Ukraine Says 2 Military Jets Shot Down Over Rebel-Held Area
Less than a week after a commercial jetliner was shot down, Ukraine says two of its military planes were downed over a rebel-held area in the eastern part of the country.
"Rebels downed two Su-25 fighters over the village of Dmytrivka in the Donetsk region, a Defense Ministry spokesman, Oleksiy Dmytrashkovsky, said by phone. Another ministry spokesman, Andriy Lysenko, later told reporters in Kiev the planes were flying at an altitude of 5,200 meters (17,000 feet) when they were brought down by a "powerful" anti-aircraft missile. The pilots ejected and their whereabouts are unknown, the ministry said on Facebook."
Reuters reports that Ukraine's Security Council claimed the missiles were fired "from the territory of the Russian Federation."
The New York Times adds that Ukraine's National Security and Defense Council in Kiev said the central government was continuing its operations against separatists and that it had retaken control of two cities in the Luhansk region.
The paper adds:
"Officials said rebels had blown up a road bridge, a railroad bridge and train tracks in the city of Gorlivka, and they reported continued fierce fighting along a section of the border with Russia that remains porous. Ukrainian forces are increasingly desperate to seal that border to prevent resupplies of weapons or new fighters from entering Ukraine.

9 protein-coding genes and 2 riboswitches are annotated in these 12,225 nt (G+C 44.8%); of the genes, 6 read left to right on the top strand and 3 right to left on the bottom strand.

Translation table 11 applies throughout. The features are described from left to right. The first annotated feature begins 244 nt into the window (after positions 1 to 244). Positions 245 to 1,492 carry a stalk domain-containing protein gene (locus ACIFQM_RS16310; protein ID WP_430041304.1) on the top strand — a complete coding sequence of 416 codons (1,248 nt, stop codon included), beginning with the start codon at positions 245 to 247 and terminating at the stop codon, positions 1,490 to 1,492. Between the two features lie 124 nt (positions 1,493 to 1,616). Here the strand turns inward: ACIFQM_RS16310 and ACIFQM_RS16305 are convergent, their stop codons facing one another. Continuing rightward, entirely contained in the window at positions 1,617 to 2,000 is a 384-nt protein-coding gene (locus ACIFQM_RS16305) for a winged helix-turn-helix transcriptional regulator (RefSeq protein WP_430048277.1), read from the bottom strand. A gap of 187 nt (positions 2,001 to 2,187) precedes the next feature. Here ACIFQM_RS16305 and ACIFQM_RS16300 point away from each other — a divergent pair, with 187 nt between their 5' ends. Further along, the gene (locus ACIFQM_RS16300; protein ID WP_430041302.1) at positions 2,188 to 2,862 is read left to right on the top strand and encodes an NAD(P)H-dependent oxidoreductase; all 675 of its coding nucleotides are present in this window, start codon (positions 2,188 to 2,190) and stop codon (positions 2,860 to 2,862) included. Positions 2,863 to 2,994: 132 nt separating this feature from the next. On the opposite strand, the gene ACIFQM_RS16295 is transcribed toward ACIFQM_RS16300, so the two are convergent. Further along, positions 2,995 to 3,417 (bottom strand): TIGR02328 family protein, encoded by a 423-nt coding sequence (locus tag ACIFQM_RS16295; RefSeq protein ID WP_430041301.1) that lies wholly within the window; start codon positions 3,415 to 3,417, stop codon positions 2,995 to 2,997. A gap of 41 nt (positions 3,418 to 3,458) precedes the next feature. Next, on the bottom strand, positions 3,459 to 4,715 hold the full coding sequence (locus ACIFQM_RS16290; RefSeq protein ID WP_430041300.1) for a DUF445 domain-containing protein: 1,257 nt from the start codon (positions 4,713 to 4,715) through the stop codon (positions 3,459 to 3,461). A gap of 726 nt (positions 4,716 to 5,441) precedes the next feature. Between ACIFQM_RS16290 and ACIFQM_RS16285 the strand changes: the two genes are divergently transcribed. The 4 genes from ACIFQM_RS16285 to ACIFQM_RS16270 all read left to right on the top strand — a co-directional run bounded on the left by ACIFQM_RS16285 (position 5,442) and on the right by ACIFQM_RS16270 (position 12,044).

"A Ukrainian military spokesman, Andriy Lysenko, said Russia had strengthened its troop presence along the border and cross-border gunfire had increased.
"The reported downing of the two fighter jets was a serious blow to the Ukrainian military, which has limited air power."
Just a reminder: The government in Kiev is fighting against Russian separatists in the east. Malaysia Airlines Flight MH17 was flying over the restive area when it was hit by a missile.
An assessment by the U.S. found the plane likely was downed by pro-Russian separatists using a Russian-made SA-11 anti-aircraft missile.
That incident has further inflamed tensions between Russia and the West.
Copyright 2021 NPR. To see more, visit https://www.npr.org.